‘Being in Ireland feels like winning the lottery’: Syrians arrive after delay due to Covid

160 Syrians, including 91 children, arrive in Ireland under State protection programme

Some 160 Syrians, including more than 90 children, have arrived in Ireland from Beirut, their arrival was delayed due to Covid-19 and further complicated due to the explosion and financial collapse in Beirut. Video: Enda O'Dowd


Some 160 Syrians, including more than 90 children, have arrived in Ireland in the past week as part of the State’s commitment to welcome refugees in Lebanon and Jordan.

The group was scheduled to come to Ireland in the early summer under the Irish Refugee Protection Programme but was unable to travel because of coronavirus restrictions. They are currently quarantining in a north Dublin hotel before they move into the Emergency Reception and Orientation Centres in Ballaghaderreen in Co Roscommon and Clonea Strand in Co Waterford. They will spend about four to five months in these centres before moving into rental accommodation around the country.


Jihad (13) described the flight to Ireland as “awesome” and says he is excited to start school as soon as possible. The teenager’s family left the Syrian capital of Damascus four years ago and they have been living in Ghazze since, a Lebanese region outside Beirut. His memories of Syria are vague, he just remembers it as a dangerous time.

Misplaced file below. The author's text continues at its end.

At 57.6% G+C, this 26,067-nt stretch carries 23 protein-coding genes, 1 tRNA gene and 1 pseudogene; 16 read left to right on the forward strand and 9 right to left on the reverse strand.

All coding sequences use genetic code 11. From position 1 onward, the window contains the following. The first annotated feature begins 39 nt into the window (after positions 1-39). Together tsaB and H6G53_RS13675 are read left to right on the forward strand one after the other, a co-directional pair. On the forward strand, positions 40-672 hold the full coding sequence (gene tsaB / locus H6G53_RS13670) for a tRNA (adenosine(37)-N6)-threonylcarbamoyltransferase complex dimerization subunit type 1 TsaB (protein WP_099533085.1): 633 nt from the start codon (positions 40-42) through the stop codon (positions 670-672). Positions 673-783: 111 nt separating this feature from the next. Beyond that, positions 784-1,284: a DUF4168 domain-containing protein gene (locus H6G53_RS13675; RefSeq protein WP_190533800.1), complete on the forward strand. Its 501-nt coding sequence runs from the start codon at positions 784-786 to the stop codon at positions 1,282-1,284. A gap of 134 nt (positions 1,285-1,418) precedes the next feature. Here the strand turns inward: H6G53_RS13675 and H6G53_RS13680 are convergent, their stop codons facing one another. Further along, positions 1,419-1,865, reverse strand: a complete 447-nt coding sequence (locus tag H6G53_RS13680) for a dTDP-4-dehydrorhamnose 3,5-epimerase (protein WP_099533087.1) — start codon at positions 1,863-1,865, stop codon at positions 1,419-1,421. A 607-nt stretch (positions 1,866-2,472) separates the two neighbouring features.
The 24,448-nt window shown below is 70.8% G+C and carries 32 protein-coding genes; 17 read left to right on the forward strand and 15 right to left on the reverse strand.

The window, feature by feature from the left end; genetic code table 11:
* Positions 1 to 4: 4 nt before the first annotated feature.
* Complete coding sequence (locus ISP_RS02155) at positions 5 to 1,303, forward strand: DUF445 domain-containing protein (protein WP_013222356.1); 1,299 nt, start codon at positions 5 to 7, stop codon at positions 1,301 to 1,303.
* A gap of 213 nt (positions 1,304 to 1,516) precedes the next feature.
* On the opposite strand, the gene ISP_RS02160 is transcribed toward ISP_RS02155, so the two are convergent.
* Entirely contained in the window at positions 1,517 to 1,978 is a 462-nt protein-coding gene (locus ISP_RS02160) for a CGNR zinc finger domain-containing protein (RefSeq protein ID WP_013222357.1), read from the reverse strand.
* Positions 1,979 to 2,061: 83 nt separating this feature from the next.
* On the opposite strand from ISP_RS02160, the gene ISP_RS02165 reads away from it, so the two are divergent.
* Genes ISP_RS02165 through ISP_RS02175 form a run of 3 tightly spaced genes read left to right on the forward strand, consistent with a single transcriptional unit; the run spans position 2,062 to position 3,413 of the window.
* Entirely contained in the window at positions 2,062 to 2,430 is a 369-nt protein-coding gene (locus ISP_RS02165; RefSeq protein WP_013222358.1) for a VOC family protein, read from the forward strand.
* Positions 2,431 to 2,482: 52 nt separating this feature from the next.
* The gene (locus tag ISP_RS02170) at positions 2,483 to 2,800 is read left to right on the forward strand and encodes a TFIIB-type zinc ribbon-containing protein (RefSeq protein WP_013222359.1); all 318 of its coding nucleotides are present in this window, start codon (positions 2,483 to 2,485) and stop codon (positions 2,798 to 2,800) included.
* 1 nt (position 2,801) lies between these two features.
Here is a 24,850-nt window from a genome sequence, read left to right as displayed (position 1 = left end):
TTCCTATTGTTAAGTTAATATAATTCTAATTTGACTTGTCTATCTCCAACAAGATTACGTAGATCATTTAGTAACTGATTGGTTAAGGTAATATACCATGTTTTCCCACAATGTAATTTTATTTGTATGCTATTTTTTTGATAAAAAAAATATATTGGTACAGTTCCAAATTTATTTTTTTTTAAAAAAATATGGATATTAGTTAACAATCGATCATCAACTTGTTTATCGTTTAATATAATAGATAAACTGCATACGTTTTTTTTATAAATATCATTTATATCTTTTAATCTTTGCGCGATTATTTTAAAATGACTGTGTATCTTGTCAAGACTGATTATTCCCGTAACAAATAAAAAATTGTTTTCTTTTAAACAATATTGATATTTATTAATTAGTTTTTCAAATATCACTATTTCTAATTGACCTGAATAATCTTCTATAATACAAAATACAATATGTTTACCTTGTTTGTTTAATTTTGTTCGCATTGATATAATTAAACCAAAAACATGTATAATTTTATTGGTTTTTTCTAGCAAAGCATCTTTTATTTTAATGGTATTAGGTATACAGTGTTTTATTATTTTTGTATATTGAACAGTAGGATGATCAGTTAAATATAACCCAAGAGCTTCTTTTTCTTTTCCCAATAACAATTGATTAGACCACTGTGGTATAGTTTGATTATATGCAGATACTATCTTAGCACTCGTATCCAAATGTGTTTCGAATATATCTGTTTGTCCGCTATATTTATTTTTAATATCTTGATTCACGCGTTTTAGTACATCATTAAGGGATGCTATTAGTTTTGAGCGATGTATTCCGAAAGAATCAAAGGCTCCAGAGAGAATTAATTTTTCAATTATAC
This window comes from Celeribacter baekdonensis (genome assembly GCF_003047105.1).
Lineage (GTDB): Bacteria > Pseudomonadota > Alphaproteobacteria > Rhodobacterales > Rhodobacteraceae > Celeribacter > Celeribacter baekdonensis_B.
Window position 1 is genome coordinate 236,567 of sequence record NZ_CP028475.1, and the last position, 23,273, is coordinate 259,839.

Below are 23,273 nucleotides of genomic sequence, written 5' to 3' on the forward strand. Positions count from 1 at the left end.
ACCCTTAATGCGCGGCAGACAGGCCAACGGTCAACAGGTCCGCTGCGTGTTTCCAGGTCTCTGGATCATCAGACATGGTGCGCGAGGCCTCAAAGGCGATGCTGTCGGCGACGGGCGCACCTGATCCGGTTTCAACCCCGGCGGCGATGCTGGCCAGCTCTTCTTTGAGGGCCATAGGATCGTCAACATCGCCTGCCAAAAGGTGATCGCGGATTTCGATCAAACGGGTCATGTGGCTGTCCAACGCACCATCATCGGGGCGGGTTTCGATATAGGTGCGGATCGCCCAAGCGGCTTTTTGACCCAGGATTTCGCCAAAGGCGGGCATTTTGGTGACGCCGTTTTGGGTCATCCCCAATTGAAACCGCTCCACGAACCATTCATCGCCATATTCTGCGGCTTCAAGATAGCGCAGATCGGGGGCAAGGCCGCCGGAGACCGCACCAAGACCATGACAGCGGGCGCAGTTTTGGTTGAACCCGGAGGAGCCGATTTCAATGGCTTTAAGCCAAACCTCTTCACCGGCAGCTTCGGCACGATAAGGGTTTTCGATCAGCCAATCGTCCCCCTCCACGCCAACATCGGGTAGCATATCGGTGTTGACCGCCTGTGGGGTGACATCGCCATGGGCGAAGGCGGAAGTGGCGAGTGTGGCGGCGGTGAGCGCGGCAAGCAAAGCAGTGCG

Jihad is one of the few members of the group who already speaks English. He has never attended language classes but picked it up through playing the Minecraft video game and watching YouTube videos. Jihad replies to each question with ease and enthusiasm.

Jihad Mesto (13): ‘We were told Ireland is popular for fishing and hunting and my dad and I love fishing and hunting. It’s the perfect choice for us.’ Photograph: Nick Bradshaw
Jihad Mesto (13): ‘We were told Ireland is popular for fishing and hunting and my dad and I love fishing and hunting. It’s the perfect choice for us.’ Photograph: Nick Bradshaw

“Life in Ghazze was hard, everything was so expensive. My dad worked in building and my mum worked with women in communities. I used to want to go back to Syria but now I want to stay here. We were told Ireland is popular for fishing and hunting and my dad and I love fishing and hunting. It’s the perfect choice for us.”

Nearby, Firas and Hasna are tucking into a soup and salad lunch with their three young children. The young couple left Syria in 2014 and moved to Lebanon. Life has been “complicated and difficult”, says Firas (24). He used to work as a farmer but a medical condition in his leg made it difficult to find employment in Lebanon.

“Since I had a very low income it was difficult for me to provide for my family,” he explains through a translator. “We only had the bare minimum. Up until now it feels like I’ve been living in a very deep well. Throughout my teenage years there was war, the most important thing was finding bread and being able to survive.”

Before leaving Syria, the couple, who are Kurdish, only spoke a few words of Arabic. They are confident, given their ability to learn Arabic in the past few years, that they can learn English.